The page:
During the Archean, the time period relavant to this study, tidal heating was not terribly important. The larger internal heat from radioactive decay was higher, yet still dwarfed by the energy input from the Sun in setting the surface temperature of the Earth.
    • by bindo ( 82607 )

      With all the "bad", this post is one of those things that remind me why I've been lurking around here for so many years.


    • I always thought it was the solar wind. Sun gets hotter, wind blows stronger. Slowly, over perhaps a billion years, it will alter Earth's orbit.

      It should buy me a little time when the Sun starts dying, as the wind slacks off. Earth should then start falling closer.

      • That was the subject of my 2007 paper. The problem is that the present-day mass loss rate of e Sun due to solar wind and coronal mass ejections is tiny. The Sun loses more mass do to the conversion of mass to energy in the core, and it's not enough to appreciably change the mass of the Sun over the age of the solar system. Young Sun-like stars appear to have stronger stellar winds, correlated with their higher rotation rate. But the Sun would have had to sustain orders of magnitude higher mass loss than pre
    • I'm terribly sorry, Professor Minton, but didn't the early Earth had far greater volcanic activity, a thinner crust, a hotter mantle, faster plate tectonics, and meteors constantly hitting it?

      • Re:The Inside Scoop (Score:5, Informative)

        by spacemandave ( 1231398 ) on Thursday April 19, 2012 @11:46AM (#39734585)
        Hi, good questions. The time period relevant to this is the Archean [wikipedia.org]. The interior of the Earth was warmer back in the Archean than it is now, and there may have been more volcanic activity, but it's difficult to know what style of tectonics was operating at the surface. Very few rocks survive from that time period. Now one proposed solution to the Faint Young Sun problem was just that there was a lot more CO2 in the atmosphere. The subject of a few talks at this workshop a couple weeks ago was constraining the abundance of atmospheric CO2 from looking at the chemistry of the few rocks we have from that epoch. There were some presentation suggesting that the atmosphere contained no more than about 20x the present abundance of CO2, but you may need more like 100-1000x in order to completely solve the problem. So people have suggested things like more CH4, NH3, and also that perhaps the Earth was somewhat darker due to different styles of cloud-making and fewer continental land masses (oceans are quite dark), meaning that the surface did not reflect back as much radiation as it does now. All of these ideas are being actively debated.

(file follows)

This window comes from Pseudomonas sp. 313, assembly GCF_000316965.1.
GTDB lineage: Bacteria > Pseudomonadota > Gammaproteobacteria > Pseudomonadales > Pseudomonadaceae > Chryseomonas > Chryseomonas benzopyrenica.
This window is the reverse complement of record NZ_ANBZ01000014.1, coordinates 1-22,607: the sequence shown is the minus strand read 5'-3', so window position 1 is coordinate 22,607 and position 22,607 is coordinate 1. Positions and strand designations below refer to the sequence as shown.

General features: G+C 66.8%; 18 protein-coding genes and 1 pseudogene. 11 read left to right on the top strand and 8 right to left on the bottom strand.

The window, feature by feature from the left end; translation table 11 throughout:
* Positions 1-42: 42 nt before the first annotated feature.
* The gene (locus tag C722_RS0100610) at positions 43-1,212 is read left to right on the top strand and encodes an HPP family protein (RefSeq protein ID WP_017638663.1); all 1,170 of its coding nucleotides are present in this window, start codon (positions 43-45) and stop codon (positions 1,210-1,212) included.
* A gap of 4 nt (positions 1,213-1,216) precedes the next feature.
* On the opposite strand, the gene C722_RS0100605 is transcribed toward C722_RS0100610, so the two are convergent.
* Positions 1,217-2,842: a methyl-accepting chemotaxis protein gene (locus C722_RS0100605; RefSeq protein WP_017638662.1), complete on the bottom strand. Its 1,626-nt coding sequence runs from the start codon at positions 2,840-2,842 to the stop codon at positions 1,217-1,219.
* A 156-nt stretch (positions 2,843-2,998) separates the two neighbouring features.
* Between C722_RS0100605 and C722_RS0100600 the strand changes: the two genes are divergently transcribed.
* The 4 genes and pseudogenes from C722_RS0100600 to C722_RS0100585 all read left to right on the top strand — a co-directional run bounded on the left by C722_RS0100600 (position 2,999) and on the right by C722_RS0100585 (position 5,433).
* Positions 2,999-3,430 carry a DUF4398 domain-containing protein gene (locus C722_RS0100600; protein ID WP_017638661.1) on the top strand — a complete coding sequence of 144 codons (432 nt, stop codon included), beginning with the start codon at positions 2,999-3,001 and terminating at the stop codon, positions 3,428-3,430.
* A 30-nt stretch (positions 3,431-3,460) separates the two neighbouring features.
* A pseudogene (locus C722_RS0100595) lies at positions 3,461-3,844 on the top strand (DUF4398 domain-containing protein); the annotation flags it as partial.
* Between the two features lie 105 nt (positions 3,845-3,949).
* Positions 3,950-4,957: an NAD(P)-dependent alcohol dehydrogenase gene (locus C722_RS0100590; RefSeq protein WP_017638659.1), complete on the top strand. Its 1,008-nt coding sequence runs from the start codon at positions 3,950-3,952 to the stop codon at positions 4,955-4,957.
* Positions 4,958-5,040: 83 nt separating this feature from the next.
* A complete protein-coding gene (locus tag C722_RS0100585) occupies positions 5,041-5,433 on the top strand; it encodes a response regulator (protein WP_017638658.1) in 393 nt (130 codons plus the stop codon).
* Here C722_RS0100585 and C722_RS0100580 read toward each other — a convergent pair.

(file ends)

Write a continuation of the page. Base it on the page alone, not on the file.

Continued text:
Now as to the question of meteor bombardment: that was the topic of the last 1/3 of my talk at the workshop, but was not mentioned in TFA. I am on a paper coming out in a couple of weeks that is showing that the so-called Late Heavy Bombardment persisted on the Earth all throughout the Archean, rather than ending abruptly at the end of the Hadean, as was thought from looking at lunar samples. The bombardment rate, while much higher than present-day, was not so high as to likely have had any major direct effect on the climate over geologically interesting timescales (say an impact creating a 1000 km wide basin occurring every 200-500 million year during the Archean). However, there may have been indirect effects of impact bombardment that have yet to be explored, and we find that it is an interesting coincidence that bombardment rate pretty much drops off completely by the early Proterozoic, just as Earth began to show signs of having some oxygen in the atmosphere, and the first real evidence for any kind of major glaciation events (the Huronian snowball). Could somewhat elevated impact bombardment rate be a controlling factor in the warm and anoxic Archean? I don't know the answer to that, but were studying it.
  • That makes no sense. Early in Earth's life it was a molten ball of lava because it was just forming and it had a heavy atmosphere since volcanoes spit out green house gasses like crazy.
    As far as I knew early in Earth's life it was extremely hot, as even after life starting it was far far hotter then now and far too hot to have snow/ice.

    • Yes, that's the paradox: the early Earth was warmer than it "should" have been, given what we (think we) know about solar output, greenhouse gases, etc. at the time.

  • We have been a "snowball Earth", but life changed that some 2-3 billion years ago. http://en.wikipedia.org/wiki/Cryogenian [wikipedia.org]

    Without life, Earth would probably have remained a snowball Earth.

    What is the problem?

  • by ctrl-alt-canc ( 977108 ) on Thursday April 19, 2012 @03:37AM (#39731729)
    One of the amazing consequences of the Kolmogorov-Arnold-Moser theorem [math.ethz.ch] (KAM) is that the Earth orbit is stable, despite the influence of Jupiter. Stable in this context means that the orbit perturbations caused by Jupiter and the other planets don't cause the Earth orbit to move too close or too far from the Sun, causing dramatic changes of temperature.
    Chaos theory when gravitation is involved is not so chaotic as one could expect: the KAM theorem tells us that multi-body systems governed by gravitation law have intrinsic stability regions.
    • by spacemandave ( 1231398 ) on Thursday April 19, 2012 @11:25AM (#39734309)
      The problem is not Earth's stability, it's Mercury's. Mercury is close to a so-called secular resonance, and it's eccentricity varies more chaotically than Earth or Venus. So yes, Earth would remain bounded indefinitely as long as Mercury never attains a high enough eccentricity that it begins crossing into Venus's orbit. Once close encounters take place with Mercury, the whole inner solar system can rapidly destabilize.

(null cookie; hope that's ok)